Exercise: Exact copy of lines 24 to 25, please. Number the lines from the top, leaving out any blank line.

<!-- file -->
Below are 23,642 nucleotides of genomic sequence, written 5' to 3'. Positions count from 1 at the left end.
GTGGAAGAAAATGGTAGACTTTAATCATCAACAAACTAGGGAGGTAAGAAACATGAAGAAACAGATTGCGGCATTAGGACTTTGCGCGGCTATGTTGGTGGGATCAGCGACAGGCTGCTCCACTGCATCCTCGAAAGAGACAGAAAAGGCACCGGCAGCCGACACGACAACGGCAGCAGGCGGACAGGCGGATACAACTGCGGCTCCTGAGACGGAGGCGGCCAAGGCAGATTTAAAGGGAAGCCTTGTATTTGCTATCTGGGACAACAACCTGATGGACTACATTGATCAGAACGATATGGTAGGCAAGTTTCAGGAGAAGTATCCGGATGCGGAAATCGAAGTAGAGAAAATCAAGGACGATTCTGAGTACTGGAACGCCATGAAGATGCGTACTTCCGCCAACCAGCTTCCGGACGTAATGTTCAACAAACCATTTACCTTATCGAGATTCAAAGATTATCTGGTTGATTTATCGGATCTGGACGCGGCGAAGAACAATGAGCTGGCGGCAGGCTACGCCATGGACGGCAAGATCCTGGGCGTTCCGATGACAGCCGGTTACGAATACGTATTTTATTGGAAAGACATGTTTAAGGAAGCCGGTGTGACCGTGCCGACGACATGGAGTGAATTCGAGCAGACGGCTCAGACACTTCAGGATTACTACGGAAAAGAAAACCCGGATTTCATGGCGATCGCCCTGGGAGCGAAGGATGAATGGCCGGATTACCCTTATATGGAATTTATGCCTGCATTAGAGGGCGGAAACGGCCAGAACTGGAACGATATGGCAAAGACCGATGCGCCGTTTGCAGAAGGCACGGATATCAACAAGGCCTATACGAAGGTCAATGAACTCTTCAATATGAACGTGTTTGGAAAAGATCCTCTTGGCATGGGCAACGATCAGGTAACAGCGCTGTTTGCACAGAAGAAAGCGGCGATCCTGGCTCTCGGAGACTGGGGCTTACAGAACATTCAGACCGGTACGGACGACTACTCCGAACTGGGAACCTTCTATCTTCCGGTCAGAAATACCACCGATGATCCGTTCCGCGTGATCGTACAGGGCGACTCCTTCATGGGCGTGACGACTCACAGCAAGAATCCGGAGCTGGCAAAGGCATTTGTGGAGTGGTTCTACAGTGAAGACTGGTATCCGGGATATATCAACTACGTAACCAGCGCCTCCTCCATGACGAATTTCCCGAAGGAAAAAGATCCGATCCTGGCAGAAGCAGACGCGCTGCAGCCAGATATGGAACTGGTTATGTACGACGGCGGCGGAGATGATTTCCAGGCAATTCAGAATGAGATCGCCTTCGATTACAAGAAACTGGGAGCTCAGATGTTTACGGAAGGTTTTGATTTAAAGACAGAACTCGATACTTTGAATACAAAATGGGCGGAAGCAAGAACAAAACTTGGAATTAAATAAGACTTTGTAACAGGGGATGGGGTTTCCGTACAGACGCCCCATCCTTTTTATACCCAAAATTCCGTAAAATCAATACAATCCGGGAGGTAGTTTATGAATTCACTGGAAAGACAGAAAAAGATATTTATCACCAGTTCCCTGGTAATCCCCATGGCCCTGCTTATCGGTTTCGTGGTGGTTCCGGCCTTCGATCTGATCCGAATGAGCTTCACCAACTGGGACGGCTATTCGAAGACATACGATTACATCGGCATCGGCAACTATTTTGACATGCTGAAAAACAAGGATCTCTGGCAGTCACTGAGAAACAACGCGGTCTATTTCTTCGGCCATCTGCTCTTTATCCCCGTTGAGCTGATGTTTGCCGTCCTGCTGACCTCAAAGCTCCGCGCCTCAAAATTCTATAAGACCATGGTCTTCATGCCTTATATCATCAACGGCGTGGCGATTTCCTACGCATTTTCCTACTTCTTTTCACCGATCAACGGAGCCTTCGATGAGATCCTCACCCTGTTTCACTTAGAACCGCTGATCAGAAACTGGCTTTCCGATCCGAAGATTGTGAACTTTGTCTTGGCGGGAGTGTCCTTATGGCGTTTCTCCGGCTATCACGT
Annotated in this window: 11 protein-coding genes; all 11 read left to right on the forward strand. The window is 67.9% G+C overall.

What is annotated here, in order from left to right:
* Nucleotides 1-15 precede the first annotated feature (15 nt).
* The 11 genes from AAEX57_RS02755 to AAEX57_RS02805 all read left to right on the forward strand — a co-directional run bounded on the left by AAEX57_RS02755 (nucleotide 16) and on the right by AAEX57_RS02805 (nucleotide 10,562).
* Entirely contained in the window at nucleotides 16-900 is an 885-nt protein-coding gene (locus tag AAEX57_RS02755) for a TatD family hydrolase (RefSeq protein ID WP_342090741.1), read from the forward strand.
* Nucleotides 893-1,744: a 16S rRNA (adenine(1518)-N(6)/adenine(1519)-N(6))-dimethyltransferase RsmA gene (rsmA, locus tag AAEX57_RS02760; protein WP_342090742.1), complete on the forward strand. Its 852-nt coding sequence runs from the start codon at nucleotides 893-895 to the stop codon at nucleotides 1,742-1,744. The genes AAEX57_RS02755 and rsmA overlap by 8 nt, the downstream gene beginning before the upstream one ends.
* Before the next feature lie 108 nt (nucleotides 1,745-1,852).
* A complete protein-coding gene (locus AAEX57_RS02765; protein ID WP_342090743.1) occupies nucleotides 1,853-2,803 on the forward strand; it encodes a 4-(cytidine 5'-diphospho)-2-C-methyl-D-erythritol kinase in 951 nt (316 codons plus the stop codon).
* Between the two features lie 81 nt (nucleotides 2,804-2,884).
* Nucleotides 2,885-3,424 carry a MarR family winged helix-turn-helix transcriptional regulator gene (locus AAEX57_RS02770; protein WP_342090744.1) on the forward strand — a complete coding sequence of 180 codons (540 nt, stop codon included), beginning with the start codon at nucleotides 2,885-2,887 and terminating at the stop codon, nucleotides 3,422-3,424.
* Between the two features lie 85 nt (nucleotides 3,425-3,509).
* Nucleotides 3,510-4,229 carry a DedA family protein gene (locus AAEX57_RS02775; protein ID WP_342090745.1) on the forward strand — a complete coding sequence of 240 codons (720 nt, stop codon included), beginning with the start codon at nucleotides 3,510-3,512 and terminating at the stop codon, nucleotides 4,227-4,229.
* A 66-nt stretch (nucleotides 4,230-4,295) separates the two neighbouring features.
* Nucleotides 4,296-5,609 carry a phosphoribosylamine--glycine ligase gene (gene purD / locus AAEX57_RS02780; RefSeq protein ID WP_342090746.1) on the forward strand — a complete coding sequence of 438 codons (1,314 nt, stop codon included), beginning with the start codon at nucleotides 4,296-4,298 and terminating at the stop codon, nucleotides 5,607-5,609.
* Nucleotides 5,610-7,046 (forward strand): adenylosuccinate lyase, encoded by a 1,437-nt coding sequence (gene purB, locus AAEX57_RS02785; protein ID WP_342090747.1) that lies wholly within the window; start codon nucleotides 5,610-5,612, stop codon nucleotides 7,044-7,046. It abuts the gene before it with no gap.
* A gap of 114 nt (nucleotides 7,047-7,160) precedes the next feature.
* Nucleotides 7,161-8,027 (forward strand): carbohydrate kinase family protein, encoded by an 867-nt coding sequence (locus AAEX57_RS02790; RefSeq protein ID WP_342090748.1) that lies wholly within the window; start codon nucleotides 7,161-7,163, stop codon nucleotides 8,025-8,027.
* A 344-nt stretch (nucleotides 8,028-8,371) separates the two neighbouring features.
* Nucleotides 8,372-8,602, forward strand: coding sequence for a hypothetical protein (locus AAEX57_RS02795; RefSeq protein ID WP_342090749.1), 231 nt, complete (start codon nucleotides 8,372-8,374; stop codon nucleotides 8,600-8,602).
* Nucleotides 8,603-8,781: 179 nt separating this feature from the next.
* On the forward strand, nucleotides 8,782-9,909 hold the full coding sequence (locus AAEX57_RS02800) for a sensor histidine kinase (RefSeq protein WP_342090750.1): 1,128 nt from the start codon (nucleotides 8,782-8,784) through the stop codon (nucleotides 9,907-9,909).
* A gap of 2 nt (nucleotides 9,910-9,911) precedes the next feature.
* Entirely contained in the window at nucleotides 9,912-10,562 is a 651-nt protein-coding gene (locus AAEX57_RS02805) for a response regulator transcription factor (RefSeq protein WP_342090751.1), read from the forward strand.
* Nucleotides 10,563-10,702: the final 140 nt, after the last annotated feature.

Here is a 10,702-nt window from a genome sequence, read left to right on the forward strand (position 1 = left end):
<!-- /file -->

* A gap of 2 nt (nucleotides 9,910-9,911) precedes the next feature.
* Entirely contained in the window at nucleotides 9,912-10,562 is a 651-nt protein-coding gene (locus AAEX57_RS02805) for a response regulator transcription factor (RefSeq protein WP_342090751.1), read from the forward strand.